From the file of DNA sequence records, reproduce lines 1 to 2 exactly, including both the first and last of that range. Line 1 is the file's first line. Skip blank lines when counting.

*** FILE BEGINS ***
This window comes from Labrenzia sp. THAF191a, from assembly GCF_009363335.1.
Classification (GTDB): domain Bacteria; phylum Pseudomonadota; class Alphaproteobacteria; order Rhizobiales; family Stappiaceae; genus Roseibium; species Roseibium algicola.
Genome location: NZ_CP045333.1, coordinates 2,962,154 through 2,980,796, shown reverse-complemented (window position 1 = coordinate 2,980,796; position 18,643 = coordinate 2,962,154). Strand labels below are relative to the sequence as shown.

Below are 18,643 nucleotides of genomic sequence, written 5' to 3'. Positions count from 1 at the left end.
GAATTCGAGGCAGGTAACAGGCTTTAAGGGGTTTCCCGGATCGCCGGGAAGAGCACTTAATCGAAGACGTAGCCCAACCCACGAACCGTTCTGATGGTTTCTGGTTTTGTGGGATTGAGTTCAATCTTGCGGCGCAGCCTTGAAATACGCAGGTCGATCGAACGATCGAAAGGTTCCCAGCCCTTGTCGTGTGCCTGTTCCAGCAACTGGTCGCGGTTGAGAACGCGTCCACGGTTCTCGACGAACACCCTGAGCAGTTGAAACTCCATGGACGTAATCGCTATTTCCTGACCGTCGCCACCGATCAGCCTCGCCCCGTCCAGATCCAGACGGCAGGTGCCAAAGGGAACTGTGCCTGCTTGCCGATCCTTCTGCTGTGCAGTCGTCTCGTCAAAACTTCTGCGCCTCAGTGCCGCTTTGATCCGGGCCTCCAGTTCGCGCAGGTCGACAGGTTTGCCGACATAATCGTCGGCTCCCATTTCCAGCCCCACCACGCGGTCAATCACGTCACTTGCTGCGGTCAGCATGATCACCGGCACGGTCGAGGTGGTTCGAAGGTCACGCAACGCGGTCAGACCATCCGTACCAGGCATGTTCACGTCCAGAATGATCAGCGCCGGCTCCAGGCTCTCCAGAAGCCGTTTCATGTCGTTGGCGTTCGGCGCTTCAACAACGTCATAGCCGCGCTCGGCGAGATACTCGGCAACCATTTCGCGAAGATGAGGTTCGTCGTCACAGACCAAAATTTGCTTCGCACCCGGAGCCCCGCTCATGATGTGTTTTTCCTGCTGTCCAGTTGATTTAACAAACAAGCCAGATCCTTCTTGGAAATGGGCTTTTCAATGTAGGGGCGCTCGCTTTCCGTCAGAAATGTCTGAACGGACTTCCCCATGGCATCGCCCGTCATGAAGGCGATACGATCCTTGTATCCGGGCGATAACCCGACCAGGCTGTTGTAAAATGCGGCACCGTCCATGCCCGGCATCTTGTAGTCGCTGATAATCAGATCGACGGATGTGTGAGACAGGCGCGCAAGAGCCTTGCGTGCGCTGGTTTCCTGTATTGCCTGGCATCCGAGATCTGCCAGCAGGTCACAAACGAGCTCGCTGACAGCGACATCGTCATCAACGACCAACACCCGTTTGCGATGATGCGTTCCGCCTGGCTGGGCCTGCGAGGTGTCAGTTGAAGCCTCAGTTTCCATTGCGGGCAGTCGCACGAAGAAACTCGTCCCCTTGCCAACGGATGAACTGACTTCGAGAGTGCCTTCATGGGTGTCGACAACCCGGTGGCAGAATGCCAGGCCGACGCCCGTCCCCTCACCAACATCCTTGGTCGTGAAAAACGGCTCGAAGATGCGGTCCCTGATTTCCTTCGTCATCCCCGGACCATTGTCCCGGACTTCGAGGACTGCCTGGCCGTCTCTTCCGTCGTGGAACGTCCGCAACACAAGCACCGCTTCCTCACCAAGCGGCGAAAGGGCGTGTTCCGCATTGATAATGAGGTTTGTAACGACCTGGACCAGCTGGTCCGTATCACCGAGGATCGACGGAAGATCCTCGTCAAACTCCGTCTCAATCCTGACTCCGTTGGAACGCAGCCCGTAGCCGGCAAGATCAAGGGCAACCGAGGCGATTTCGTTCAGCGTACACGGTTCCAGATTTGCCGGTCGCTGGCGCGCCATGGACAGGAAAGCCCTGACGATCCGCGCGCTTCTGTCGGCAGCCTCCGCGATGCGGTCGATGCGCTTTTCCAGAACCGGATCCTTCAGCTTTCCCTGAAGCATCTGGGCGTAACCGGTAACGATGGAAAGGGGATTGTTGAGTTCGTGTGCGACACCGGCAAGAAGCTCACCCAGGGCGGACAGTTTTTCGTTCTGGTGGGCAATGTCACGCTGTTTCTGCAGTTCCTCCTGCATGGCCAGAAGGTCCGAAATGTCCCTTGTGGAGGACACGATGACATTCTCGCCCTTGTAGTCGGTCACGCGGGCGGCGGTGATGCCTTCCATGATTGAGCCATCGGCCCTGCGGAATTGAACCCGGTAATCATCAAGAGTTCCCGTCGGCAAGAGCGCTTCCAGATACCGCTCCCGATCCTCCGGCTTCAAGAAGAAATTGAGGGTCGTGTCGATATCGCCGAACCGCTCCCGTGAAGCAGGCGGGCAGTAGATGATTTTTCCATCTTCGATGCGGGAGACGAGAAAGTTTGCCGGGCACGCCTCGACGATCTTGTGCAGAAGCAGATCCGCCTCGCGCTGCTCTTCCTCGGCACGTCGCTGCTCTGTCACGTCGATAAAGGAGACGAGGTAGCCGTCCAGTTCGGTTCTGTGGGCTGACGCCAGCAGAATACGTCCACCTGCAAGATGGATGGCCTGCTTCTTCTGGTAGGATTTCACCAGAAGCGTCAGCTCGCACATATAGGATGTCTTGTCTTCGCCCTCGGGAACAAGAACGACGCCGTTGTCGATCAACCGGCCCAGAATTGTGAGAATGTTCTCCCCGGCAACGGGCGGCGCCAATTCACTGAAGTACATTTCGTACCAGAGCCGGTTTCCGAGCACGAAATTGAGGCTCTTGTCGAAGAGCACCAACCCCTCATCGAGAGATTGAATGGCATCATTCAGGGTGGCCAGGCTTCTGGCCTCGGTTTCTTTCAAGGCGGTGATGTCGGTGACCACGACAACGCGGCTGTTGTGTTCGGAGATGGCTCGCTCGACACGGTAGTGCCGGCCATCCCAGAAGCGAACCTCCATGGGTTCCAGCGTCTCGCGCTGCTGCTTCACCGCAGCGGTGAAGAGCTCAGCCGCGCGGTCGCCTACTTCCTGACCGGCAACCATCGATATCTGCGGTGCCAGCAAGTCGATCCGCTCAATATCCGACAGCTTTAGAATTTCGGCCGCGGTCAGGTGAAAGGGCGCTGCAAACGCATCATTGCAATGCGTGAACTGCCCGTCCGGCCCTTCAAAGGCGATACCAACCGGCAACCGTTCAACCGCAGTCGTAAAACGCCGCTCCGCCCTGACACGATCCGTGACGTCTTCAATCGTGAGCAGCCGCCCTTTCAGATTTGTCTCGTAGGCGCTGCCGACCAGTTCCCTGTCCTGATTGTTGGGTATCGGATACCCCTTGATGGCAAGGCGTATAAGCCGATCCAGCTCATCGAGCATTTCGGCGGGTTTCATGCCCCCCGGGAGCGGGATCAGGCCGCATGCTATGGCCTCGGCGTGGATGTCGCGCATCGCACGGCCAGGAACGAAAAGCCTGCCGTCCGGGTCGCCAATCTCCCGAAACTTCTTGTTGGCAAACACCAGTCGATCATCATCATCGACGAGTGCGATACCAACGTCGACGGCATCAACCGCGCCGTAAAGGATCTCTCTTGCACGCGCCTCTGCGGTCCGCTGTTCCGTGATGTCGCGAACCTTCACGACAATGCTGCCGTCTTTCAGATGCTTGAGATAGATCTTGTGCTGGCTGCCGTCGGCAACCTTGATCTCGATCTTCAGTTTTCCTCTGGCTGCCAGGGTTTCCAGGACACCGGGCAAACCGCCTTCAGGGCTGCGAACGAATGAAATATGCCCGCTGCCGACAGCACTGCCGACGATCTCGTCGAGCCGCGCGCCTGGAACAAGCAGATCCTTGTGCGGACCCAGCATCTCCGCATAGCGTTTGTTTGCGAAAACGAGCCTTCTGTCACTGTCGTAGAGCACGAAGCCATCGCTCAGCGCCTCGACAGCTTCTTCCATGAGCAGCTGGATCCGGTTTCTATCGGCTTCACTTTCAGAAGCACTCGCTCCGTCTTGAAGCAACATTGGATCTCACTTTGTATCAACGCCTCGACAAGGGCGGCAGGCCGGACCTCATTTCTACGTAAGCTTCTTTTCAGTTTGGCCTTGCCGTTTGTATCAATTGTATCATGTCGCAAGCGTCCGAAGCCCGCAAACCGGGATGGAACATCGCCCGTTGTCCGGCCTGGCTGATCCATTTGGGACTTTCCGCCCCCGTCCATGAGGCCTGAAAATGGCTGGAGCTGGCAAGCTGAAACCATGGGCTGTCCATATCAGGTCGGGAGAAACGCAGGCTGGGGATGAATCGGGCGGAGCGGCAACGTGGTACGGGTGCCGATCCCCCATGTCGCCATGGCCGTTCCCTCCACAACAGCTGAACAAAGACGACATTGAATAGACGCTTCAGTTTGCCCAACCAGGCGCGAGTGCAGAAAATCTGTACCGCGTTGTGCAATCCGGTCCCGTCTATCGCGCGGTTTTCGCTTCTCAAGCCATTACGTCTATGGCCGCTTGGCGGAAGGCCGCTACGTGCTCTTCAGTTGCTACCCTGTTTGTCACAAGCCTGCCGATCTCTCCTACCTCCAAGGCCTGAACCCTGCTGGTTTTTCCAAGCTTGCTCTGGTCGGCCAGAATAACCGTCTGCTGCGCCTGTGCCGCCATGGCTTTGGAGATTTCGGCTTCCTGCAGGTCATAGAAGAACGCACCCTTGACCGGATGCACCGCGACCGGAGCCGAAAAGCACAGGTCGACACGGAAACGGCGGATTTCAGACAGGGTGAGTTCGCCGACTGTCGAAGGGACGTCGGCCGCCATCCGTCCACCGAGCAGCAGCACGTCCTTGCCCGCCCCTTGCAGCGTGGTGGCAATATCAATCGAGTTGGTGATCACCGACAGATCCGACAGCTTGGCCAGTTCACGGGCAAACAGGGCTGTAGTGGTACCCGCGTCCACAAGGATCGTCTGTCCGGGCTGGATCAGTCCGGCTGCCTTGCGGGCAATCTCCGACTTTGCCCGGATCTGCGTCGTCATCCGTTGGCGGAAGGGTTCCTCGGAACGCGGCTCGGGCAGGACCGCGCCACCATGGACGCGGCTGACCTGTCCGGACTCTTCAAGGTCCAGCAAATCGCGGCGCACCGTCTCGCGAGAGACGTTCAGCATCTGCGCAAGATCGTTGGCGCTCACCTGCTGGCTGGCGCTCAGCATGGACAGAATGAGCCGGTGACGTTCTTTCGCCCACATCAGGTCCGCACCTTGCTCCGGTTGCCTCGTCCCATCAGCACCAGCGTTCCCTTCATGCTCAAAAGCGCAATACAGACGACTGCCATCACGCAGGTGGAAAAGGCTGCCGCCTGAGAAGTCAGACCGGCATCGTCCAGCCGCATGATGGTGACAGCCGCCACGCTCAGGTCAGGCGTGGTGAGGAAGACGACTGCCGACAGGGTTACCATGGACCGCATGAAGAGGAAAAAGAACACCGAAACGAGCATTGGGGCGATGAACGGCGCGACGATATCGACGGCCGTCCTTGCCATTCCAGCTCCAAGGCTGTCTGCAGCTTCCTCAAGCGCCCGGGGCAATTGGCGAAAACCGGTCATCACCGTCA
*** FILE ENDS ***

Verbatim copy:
This window comes from Labrenzia sp. THAF191a, from assembly GCF_009363335.1.
Classification (GTDB): domain Bacteria; phylum Pseudomonadota; class Alphaproteobacteria; order Rhizobiales; family Stappiaceae; genus Roseibium; species Roseibium algicola.